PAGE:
'Impressive milestone' as overall number of Canadians working finally hits pre-pandemic level
Employment rose by 157,000 (or 0.8 per cent) in September, making for the the fourth consecutive monthly increase. The unemployment rate fell by 0.2 percentage points to 6.9 per cent.
The gains brought employment back to the same level as in February 2020.
September’s boost matches gains seen in August and July, when employment rose by 90,000 and 94,000, respectively.
“With September’s strong showing, the overall number of Canadians working finally hit its pre-pandemic level, an impressive milestone,” says Brendon Bernard, senior economist at Indeed.
“That said, this signifies substantial progress from the depths of the decline last spring, rather than a return to full health. The population has grown, meaning the share of adults with a job isn’t yet back to normal. At its current pace, this milestone is more likely to be reached sometime next year.”
More than four in five (84 per cent of) Canadian companies expect to have hiring challenges over the next year, according to a recent survey.
Private sector, women see big gains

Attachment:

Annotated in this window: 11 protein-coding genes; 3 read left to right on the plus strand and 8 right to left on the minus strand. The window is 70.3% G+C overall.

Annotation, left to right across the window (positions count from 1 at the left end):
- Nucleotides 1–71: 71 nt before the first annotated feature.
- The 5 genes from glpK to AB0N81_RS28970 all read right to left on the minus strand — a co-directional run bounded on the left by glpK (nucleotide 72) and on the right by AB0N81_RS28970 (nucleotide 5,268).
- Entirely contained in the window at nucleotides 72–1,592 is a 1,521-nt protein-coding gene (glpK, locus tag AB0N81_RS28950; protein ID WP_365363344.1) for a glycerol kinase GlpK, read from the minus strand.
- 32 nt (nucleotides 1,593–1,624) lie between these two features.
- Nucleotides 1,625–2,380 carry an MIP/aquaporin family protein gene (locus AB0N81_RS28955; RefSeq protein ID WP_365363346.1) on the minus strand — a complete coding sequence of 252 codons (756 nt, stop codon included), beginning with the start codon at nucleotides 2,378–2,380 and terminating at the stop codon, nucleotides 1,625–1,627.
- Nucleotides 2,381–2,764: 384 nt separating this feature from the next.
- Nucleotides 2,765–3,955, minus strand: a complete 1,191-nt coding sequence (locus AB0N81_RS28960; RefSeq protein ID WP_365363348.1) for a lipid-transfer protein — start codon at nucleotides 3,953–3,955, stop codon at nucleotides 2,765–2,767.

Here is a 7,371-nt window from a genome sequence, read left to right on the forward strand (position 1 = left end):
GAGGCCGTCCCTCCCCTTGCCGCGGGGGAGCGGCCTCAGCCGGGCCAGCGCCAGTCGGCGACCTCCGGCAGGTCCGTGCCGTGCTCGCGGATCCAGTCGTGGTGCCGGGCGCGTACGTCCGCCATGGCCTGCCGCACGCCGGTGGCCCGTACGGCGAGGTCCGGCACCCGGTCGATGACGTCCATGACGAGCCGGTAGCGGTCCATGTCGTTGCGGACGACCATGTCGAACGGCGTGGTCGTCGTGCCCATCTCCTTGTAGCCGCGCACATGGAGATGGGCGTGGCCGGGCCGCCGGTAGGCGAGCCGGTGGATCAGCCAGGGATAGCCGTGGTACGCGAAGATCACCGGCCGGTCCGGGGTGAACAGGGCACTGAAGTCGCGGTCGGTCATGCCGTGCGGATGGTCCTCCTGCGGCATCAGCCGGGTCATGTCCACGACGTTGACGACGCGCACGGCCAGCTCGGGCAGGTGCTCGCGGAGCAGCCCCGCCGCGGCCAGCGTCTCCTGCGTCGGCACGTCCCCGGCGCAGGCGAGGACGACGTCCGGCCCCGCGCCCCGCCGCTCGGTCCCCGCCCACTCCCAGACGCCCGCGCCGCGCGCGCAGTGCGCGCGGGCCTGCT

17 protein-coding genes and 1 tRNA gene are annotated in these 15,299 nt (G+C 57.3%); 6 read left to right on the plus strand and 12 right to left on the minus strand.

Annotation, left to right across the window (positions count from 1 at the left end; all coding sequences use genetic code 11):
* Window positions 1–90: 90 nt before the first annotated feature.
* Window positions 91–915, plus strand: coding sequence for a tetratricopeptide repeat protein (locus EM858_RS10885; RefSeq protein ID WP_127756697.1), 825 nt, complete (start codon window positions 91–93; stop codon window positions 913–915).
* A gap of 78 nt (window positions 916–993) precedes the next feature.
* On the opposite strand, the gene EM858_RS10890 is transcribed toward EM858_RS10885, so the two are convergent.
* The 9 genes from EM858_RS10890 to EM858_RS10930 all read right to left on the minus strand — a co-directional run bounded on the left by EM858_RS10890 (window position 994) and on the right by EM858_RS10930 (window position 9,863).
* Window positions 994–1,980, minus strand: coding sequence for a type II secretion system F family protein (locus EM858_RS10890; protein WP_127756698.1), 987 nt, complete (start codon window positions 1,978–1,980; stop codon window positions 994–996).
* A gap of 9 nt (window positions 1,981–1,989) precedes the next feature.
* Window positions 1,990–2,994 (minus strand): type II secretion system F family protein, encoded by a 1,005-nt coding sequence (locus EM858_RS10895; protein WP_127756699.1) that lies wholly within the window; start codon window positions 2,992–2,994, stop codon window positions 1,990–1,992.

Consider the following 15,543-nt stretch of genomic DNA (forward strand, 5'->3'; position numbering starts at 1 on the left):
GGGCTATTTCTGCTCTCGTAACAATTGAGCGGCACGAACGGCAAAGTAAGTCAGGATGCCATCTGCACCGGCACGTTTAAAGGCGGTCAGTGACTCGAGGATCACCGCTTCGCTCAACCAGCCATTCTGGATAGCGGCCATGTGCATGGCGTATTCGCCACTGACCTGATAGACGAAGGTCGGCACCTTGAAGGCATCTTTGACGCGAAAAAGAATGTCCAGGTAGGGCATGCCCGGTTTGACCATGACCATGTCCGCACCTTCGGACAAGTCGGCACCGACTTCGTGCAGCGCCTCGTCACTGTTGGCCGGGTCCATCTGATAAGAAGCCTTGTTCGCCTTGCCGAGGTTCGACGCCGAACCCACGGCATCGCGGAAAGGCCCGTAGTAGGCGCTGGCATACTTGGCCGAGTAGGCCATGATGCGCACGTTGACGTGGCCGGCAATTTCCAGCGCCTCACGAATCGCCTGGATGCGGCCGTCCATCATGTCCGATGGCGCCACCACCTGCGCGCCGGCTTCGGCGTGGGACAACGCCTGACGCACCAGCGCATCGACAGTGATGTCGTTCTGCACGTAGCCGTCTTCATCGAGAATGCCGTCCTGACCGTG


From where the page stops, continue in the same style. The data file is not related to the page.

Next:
Increases were split between the public sector (up 78,000 or 1.9 per cent) and private sector (98,000 or 0.8 per cent) employees. September gains meant the number of private-sector employees returned to a pre-pandemic level for the first time, while the number of employees in the public sector was 257,000 (or 6.6 per cent) higher than in February 2020.
Full-time employment rose by 194,000 (1.3 per cent) and returned to its February 2020 level for the first time since the start of the pandemic. Women saw the majority of the increase in the month, as their full-time employment rose by 154,000 (or 2.3 per cent).
Part-time employment was little changed in September, after having returned to its pre-pandemic level in June 2021.
"While the quick wins for the job market from economic reopening will eventually fade, Canadian employment growth accelerated in September. Strength in pandemic-exposed industries was actually mixed: gains in information, culture, and recreation were mostly offset by a dip in accommodation and food services, the latter potentially influenced by the latest wave of COVID-19 cases,” says Bernard.
“Instead, employment growth was driven by public administration, likely aided by a boost from the federal election, as well as professional, scientific, and technical services, finance and real estate, and manufacturing, among others. Job growth in professional services has been particularly outstanding, with employment in the industry now a whopping 11.9 per cent above where it stood in February 2020.”
More than half (55 per cent) of Canadian small and medium-sized employers are struggling to hire the workers they need, according to a report from the Business Development Bank of Canada (BDC).